But this week I’m adding one more to the list: Amelia Wren of The Aeronauts. I’ve yet to see the movie, a fictionalized account of early hot air balloon flights and their impact on meteorology.
The character is loosely based on real figures from the era, male and female. But the name is original to the movie. And it’s pitch perfect. The name is historically appropriate for the middle of the nineteenth century, offers a touch of the movie’s steampunk sensibility, and conveys flight, with references to both Amelia Earhart and a type of bird.
Style-wise, it falls somewhere between frilly and fanciful, accomplished and strong – the perfect balance.
Heard any great character names lately?
Love these sister names: Paloma and Saskia. Spotted in the most recent edition of British Baby Names birth announcements. Paloma’s bonus middle is a real show-stopper.
Now this is an interesting question: let’s say your friend used your favorite name for her child – a name she probably heard from you in the first place. Can you still use it? And if so, how do you go about discussing it? A good reminder that the topic of “name theft” isn’t black and white, and some good thoughts on how to handle the issue.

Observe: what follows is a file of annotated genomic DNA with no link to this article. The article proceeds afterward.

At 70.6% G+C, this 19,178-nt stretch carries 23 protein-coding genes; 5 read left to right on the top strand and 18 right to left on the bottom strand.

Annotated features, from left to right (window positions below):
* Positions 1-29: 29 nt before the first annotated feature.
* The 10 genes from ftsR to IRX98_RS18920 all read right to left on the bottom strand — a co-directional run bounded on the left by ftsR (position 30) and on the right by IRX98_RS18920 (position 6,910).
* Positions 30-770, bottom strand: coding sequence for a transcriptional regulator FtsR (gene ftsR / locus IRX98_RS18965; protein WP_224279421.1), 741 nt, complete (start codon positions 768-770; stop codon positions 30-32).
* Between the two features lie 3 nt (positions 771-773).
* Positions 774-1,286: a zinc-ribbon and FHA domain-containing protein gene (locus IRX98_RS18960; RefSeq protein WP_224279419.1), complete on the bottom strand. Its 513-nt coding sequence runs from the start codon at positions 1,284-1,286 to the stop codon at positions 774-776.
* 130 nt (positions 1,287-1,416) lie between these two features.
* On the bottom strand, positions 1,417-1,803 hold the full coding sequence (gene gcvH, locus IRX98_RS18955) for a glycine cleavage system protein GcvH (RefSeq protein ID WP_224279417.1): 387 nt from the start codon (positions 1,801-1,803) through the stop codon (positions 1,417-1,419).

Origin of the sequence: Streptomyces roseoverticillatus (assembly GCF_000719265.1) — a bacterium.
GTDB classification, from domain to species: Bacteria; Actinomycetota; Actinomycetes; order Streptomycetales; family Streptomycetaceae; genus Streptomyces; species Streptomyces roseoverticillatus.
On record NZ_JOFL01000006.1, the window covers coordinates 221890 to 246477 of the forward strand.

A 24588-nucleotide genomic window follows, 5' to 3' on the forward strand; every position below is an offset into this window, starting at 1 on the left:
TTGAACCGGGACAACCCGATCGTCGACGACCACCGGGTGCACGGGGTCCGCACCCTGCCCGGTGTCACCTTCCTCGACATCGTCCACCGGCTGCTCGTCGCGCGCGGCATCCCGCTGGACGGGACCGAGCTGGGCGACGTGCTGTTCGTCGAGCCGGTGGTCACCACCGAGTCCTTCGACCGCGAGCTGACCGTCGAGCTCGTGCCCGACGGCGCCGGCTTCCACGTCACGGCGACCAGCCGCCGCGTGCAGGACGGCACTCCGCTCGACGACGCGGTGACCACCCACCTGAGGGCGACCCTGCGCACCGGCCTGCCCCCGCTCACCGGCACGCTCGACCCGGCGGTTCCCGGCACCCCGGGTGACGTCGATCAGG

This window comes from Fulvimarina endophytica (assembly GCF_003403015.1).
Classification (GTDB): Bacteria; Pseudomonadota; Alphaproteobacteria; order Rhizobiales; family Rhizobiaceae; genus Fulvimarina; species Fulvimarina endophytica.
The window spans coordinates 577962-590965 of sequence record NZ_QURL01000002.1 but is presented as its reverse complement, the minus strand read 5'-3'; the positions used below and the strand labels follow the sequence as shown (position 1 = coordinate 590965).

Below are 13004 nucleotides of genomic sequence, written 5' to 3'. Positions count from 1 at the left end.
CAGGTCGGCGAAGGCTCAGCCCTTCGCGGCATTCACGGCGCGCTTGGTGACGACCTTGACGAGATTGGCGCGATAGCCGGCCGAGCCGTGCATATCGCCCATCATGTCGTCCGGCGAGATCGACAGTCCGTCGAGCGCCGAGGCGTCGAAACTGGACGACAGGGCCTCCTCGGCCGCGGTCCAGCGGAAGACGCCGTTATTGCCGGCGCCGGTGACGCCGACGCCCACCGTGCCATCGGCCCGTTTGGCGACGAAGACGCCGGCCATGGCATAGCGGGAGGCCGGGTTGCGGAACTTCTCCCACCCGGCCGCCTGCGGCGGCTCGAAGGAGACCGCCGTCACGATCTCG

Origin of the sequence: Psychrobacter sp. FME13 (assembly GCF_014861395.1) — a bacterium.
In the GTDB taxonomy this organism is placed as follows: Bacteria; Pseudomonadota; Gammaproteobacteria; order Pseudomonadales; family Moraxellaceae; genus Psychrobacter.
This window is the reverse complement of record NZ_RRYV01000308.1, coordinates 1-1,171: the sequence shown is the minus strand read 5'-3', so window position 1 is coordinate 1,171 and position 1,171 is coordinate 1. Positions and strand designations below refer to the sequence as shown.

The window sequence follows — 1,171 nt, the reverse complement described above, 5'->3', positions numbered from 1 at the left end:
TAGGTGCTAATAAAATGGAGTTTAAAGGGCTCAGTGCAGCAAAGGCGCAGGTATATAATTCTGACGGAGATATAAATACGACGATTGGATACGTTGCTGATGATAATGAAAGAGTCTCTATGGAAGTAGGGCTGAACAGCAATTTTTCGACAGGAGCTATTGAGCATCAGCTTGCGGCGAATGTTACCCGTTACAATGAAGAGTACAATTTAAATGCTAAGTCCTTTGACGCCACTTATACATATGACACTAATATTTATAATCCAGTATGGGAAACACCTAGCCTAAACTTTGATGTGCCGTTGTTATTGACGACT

The most-viewed names on Nameberry for 2019 range from the predictable (Olivia and Oliver make the list) to the surprising – Milo at the top of the boys’ list? Ophelia in the top ten! And wait … is anyone really naming their sons Abraxas? I need to know more …
BBC television host Rachel Riley named her daughter Maven. Could it catch on? They’re calling her Mave for short, which nods to Maeve, a name quickly rising in use. She’s not the first Maven – comedian Tracy Morgan gave the name to a daughter in 2013. 81 girls and 19 boys received the name in 2018 – a new high. Even though that’s still pretty rare, let’s call it one to watch.
Pop culture names can take a while to catch on. I think that’s easy to overlook. For every Luna, there’s a Hayley. Nancy points out that young actor Hayley Mills put her unusual name on the charts way back in 1960. But it didn’t peak until the 1990s, and spelling Hailey reached even greater heights in the early 2000s.
That’s all for this week. As always, thank you for reading – and have a great week!